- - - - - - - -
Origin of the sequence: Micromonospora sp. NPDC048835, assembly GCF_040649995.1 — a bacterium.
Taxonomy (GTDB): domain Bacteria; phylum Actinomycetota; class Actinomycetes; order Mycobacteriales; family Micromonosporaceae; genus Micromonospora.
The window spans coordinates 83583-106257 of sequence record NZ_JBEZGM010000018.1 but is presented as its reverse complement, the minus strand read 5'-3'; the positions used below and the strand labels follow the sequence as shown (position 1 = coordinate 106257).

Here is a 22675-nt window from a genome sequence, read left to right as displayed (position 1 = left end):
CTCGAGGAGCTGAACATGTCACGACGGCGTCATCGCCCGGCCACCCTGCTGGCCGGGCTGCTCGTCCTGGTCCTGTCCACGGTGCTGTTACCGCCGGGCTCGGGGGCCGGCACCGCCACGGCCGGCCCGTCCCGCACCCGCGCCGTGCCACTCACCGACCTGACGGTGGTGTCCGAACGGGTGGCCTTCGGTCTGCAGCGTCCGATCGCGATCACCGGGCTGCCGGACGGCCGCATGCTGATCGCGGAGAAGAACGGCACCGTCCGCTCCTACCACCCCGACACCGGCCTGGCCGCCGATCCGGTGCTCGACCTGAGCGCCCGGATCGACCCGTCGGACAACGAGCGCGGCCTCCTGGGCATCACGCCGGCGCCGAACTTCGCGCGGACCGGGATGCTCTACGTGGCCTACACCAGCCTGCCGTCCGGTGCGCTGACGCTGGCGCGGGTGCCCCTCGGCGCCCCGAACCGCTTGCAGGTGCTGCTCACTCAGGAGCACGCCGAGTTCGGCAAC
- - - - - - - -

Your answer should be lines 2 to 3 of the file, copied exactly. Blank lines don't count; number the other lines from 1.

Taxonomy (GTDB): domain Bacteria; phylum Actinomycetota; class Actinomycetes; order Mycobacteriales; family Micromonosporaceae; genus Micromonospora.
The window spans coordinates 83583-106257 of sequence record NZ_JBEZGM010000018.1 but is presented as its reverse complement, the minus strand read 5'-3'; the positions used below and the strand labels follow the sequence as shown (position 1 = coordinate 106257).